So, these attempts are a one-two punch where the first punch is getting some analysis done on shell scripts by improving their language. The second punch is getting it all done either with legacy language itself formalized or verified translation from it to similar language. Many benefits, not just verification, can follow from the new, precise scripts/apps.

      1. 3

        Here is a followup comment I wrote after reading the paper:


        In short, the companion paper about parsing shell is very very close to what I’m doing with Oil.

        This paper is about what you do with the parsed representation. In their case, it’s about the formal semantics of an intermediate language. In contrast, what I’m doing with the parsed representation is executing it and testing the semantics against existing shells with spec tests [1].

        Honestly, I don’t understand what the soundness and completeness proofs really get you. What does that mean? That every program has a meaning? There seems to be some element of begging the question, because the language you’re proving this about is not shell. And they admit that you somehow need to verify the “similarity” or correspondence of this language to shell, but that is not done.

        In general I am a fan of this line of research. It has practical goals and is data-driven. (For example, the Mancoosi project cited, which I read about a few years ago.)

        This paper is not very practical, but the parsing paper is very good. I’ll have to dig into their parsing algorithms a bit more. They’re not using the same algorithms as Oil.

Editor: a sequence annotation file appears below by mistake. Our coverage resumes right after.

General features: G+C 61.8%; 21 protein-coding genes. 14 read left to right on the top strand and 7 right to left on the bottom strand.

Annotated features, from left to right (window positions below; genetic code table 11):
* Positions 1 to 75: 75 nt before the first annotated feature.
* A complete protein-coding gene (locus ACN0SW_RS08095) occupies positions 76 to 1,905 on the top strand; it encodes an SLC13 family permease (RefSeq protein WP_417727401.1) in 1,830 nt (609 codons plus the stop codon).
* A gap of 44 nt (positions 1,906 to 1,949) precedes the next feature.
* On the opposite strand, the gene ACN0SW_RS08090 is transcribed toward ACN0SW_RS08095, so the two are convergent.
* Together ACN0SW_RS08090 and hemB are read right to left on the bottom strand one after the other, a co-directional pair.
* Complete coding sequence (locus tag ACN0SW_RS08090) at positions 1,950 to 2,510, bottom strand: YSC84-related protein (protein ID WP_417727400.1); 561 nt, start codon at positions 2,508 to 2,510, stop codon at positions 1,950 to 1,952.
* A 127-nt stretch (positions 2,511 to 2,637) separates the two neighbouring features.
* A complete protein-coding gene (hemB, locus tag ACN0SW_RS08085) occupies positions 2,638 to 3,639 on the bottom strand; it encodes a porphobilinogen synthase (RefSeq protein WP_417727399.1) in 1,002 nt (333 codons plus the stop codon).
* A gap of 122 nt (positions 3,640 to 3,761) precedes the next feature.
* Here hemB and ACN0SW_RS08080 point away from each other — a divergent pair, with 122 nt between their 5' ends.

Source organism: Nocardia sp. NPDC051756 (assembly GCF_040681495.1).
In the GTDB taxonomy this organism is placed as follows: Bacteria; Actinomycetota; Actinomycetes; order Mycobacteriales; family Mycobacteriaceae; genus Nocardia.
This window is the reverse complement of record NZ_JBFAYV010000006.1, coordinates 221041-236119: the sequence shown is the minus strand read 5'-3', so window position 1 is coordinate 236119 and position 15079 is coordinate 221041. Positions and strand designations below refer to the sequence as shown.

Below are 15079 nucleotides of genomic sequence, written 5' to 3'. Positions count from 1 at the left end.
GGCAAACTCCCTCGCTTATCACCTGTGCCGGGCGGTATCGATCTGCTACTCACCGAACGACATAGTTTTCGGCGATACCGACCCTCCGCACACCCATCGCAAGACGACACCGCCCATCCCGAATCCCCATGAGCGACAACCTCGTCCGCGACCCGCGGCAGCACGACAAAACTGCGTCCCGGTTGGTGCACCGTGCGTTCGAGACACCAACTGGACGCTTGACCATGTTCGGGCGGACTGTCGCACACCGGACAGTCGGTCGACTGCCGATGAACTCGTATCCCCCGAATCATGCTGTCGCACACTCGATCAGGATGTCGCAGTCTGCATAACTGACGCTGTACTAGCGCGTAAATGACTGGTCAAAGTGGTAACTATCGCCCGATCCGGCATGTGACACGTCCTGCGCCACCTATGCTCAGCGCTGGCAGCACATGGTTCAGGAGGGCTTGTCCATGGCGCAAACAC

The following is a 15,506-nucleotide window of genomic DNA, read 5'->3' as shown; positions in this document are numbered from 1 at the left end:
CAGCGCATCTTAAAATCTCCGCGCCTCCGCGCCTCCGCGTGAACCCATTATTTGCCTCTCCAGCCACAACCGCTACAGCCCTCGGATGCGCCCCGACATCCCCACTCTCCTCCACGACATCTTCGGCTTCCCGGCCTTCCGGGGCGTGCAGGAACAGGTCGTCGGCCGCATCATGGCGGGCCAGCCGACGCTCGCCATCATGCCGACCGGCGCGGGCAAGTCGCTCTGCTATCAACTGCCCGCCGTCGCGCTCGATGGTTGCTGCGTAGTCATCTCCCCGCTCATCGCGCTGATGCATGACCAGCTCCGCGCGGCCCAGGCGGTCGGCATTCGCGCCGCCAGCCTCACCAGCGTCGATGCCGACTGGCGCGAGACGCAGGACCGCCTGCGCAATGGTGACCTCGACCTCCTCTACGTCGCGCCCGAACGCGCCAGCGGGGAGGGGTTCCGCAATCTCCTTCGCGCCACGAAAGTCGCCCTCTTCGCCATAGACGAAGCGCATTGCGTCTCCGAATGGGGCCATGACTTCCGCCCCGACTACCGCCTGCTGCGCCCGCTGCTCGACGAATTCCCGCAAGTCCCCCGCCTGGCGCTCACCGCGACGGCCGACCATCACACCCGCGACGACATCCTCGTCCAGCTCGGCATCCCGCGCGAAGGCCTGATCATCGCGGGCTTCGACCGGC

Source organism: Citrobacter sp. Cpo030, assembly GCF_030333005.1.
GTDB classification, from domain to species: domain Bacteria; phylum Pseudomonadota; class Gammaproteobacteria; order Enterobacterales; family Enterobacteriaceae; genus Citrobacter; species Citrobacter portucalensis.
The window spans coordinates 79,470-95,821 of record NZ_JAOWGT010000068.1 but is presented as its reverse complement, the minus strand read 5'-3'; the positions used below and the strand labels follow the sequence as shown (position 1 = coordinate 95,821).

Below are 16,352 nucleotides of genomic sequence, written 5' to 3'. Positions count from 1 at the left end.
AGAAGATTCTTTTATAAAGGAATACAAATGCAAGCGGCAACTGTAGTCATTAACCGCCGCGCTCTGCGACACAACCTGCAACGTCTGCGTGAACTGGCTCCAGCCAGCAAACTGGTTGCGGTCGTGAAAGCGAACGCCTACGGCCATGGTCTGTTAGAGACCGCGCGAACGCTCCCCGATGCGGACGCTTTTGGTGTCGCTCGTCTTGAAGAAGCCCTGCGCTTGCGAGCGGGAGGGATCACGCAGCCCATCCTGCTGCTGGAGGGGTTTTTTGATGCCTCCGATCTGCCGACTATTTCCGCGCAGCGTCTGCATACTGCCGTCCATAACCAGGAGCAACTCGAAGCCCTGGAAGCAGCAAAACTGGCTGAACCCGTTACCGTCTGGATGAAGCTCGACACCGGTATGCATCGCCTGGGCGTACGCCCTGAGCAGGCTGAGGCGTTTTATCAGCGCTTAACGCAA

[1] How I Use Tests – http://www.oilshell.org/blog/2017/06/22.html

        1. 3

          Just as a note to myself, the thing that left my scratching my head was the testing methodology. To me the formalism isn’t interesting if it doesn’t correspond with reality. So I would like to see something like this:

          Python: The Full Monty A Tested Semantics for the Python Programming Language


          Python comes with an extensive test suite. Unfortunately, this suite depends on numerous advanced features, and as such was useless as we were building up the semantics. We therefore went through the test suite files included with CPython, April 2012,9 and ported a representative suite of 205 tests (2600 LOC). In our selection of tests, we focused on orthogonality and subtle corner-cases. The distribution of those tests across features is reported in figure 12. On all these tests we obtain the same results as CPython.

          It would be more convincing to eventually handle all of Python’s own unittest infrastructure to run CPython’s test suite unchanged. The unittest framework of CPython unfortunately relies on a number of reflective features on modules, and on native libraries, that we don’t yet cover. For now, we manually move the assertions to simpler if-based tests, which also run under CPython, to check conformance

          But I think this paper is a stepping stone and the future work looks very promising.